One thing you have to keep in mind is that ALL fuels available commercially today are piss-poor compromises of technology, resources, politics and economics. It is resoundingly easy to improve greatly on what is available "at the pump". I used to run "Aviation Purple" in my formula race bike (145 octane). When that went away, we went to "Green"...about 130. From then on, we had to blend our own in order to keep the power levels we had become accustomed to.

Nowadays, try and find anything remotely like that at the pump. Maybe 87 octane Corn Oil Crap? Makes a huge difference in HP, performance & mpg. Same is true for "modern" diesel fuels.

Point is, a little minor blending can make a very big difference.
Example: It has almost become standard procedure these days to add lubricity to overpriced, low sulfur diesel fuel. Many tests have shown that the formulations in use today have potentially serious negative effects resulting from all the "compromises".

Adding ATF and/or small amounts of cheap 2-stroke oil have been proven to significantly improve both performance and engine longevity.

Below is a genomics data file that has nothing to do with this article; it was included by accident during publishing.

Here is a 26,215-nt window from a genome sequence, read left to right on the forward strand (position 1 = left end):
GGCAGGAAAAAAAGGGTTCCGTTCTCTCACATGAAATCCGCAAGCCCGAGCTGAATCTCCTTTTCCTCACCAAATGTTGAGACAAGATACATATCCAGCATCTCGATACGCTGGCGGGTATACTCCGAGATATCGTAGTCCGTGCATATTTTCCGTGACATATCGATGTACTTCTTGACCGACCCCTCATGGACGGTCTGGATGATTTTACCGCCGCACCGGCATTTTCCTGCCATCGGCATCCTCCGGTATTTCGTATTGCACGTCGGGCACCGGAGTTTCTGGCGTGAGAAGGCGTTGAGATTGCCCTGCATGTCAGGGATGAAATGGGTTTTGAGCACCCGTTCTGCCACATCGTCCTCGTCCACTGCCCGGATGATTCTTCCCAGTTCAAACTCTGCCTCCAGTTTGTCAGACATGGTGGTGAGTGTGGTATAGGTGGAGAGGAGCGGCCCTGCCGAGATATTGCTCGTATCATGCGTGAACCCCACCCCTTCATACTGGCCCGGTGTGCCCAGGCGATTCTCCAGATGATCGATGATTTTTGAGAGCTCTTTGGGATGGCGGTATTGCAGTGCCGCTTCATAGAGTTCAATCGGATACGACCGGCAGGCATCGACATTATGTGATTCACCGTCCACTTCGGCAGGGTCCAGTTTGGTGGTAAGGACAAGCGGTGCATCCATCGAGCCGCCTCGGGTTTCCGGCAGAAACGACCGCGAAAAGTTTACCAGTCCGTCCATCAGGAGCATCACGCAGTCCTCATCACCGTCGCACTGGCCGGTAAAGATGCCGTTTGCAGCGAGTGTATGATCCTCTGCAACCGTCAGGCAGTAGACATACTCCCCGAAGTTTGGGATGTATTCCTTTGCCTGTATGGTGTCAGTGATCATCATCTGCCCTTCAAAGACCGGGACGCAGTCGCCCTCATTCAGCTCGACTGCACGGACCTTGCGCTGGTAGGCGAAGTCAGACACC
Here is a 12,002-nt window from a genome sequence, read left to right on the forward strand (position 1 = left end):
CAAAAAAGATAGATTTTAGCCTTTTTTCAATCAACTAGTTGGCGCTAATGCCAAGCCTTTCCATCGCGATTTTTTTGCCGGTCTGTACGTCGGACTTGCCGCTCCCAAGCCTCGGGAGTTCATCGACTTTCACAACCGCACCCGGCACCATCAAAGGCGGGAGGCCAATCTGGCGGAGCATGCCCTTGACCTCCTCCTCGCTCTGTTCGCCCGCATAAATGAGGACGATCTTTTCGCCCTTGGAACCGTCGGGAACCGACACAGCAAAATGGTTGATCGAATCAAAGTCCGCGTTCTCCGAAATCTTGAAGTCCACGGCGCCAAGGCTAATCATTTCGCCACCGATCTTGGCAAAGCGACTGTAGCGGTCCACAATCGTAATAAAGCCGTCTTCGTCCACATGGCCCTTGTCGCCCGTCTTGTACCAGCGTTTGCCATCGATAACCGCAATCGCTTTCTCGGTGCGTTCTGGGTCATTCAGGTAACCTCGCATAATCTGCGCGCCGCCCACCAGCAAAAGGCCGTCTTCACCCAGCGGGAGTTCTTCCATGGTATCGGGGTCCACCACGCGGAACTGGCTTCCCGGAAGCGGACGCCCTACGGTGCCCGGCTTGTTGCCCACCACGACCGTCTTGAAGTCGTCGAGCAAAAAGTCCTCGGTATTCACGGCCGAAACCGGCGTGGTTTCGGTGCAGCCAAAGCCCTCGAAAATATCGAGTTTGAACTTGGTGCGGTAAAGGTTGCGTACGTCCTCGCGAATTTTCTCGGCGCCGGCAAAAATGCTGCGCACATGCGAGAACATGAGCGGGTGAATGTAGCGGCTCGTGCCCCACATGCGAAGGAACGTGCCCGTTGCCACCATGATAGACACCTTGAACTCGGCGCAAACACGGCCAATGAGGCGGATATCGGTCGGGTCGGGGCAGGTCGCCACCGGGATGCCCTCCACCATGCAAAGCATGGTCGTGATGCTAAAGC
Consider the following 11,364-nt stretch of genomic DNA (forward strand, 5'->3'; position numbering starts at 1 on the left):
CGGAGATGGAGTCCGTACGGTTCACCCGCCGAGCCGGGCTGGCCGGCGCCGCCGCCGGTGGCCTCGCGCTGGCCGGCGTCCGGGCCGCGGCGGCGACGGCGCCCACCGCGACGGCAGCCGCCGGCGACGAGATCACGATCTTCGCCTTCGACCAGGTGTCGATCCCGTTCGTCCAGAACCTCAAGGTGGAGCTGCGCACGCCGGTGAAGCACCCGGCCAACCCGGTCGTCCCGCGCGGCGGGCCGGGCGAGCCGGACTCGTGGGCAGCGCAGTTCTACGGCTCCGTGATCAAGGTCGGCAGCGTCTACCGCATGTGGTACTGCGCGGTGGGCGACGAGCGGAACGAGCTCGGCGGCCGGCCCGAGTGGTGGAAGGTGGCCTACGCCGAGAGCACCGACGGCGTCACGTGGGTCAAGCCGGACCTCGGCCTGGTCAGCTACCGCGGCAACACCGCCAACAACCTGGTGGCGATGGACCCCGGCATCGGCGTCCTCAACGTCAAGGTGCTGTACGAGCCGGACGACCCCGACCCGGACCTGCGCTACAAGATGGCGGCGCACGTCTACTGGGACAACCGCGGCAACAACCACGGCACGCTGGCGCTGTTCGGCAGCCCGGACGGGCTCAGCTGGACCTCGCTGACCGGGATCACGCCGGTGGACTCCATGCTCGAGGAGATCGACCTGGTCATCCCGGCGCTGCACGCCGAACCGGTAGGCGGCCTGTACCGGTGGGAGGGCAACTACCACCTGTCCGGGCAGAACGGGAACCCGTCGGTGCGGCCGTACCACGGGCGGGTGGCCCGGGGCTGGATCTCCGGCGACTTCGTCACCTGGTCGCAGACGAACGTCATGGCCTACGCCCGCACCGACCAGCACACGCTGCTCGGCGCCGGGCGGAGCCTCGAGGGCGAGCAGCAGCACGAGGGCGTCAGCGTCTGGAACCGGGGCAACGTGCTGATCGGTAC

Definitely a subject worthy of study for anyone owning or operating a diesel engine these days. Also kinda fun to beat the system.
Tango, thanks for the article.

Your post here is going to give me a lot of things to think about. I have a feeling I will be picking brains here with regards to the blends you're talking about. Sounds like I would be better off making my own diesel.

Wait, does that apply to biodiesel sold commercially as well? Or... should I not worry overmuch about this, until I have the time to test it out and such and so forth?

Edit: I ask because you said ALL fuels commercially sold is full of compromises.
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Old 08-11-2015, 07:18 PM   #29
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You can get by with off the shelf fuel. But if you want to improve it, it is relatively easy. More HP,mpg & less wear are fairly easy to come by using any number of blends including those above. Best bet is to read up and decide how deep you want to get into it.

Example: Propane fogging can cut your fuel costs quite a bit, but...you have to carry quite a bit and modify the intake. Everything has costs. The trick is to research what might work best for you, your goals and your situation, then go from there.

Personally, I just plan on adding a little 2-stroke oil.
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Old 08-16-2015, 09:53 PM   #30
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Buy a bus. Convert it. Convert to biodiesel.

Biodiesel doesn't require any conversion.